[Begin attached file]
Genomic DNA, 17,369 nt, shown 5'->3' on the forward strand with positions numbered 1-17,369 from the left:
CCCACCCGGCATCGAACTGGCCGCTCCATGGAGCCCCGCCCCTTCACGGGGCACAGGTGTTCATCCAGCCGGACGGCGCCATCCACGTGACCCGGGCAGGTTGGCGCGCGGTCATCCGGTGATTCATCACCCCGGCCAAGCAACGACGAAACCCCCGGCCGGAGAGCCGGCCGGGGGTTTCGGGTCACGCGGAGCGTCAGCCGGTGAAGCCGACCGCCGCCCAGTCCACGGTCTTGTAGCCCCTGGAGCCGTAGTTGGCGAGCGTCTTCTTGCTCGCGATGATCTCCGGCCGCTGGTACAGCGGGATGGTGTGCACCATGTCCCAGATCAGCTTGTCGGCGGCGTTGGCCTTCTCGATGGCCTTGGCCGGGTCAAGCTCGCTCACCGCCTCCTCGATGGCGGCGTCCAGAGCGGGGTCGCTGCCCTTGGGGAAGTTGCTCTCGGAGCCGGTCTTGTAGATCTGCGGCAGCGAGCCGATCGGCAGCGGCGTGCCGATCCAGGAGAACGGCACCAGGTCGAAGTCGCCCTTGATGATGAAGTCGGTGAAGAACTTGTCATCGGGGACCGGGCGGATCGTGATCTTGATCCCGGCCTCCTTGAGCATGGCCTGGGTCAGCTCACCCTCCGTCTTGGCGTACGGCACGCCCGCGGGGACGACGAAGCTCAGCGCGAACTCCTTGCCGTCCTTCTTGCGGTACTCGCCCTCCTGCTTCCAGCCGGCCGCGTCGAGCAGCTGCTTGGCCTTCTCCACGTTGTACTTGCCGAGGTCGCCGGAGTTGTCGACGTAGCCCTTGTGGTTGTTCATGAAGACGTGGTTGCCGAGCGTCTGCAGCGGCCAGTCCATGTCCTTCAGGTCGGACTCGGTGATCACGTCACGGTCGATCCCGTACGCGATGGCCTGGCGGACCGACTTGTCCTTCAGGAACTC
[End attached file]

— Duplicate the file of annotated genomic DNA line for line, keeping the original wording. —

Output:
Genomic DNA, 17,369 nt, shown 5'->3' on the forward strand with positions numbered 1-17,369 from the left:
CCCACCCGGCATCGAACTGGCCGCTCCATGGAGCCCCGCCCCTTCACGGGGCACAGGTGTTCATCCAGCCGGACGGCGCCATCCACGTGACCCGGGCAGGTTGGCGCGCGGTCATCCGGTGATTCATCACCCCGGCCAAGCAACGACGAAACCCCCGGCCGGAGAGCCGGCCGGGGGTTTCGGGTCACGCGGAGCGTCAGCCGGTGAAGCCGACCGCCGCCCAGTCCACGGTCTTGTAGCCCCTGGAGCCGTAGTTGGCGAGCGTCTTCTTGCTCGCGATGATCTCCGGCCGCTGGTACAGCGGGATGGTGTGCACCATGTCCCAGATCAGCTTGTCGGCGGCGTTGGCCTTCTCGATGGCCTTGGCCGGGTCAAGCTCGCTCACCGCCTCCTCGATGGCGGCGTCCAGAGCGGGGTCGCTGCCCTTGGGGAAGTTGCTCTCGGAGCCGGTCTTGTAGATCTGCGGCAGCGAGCCGATCGGCAGCGGCGTGCCGATCCAGGAGAACGGCACCAGGTCGAAGTCGCCCTTGATGATGAAGTCGGTGAAGAACTTGTCATCGGGGACCGGGCGGATCGTGATCTTGATCCCGGCCTCCTTGAGCATGGCCTGGGTCAGCTCACCCTCCGTCTTGGCGTACGGCACGCCCGCGGGGACGACGAAGCTCAGCGCGAACTCCTTGCCGTCCTTCTTGCGGTACTCGCCCTCCTGCTTCCAGCCGGCCGCGTCGAGCAGCTGCTTGGCCTTCTCCACGTTGTACTTGCCGAGGTCGCCGGAGTTGTCGACGTAGCCCTTGTGGTTGTTCATGAAGACGTGGTTGCCGAGCGTCTGCAGCGGCCAGTCCATGTCCTTCAGGTCGGACTCGGTGATCACGTCACGGTCGATCCCGTACGCGATGGCCTGGCGGACCGACTTGTCCTTCAGGAACTC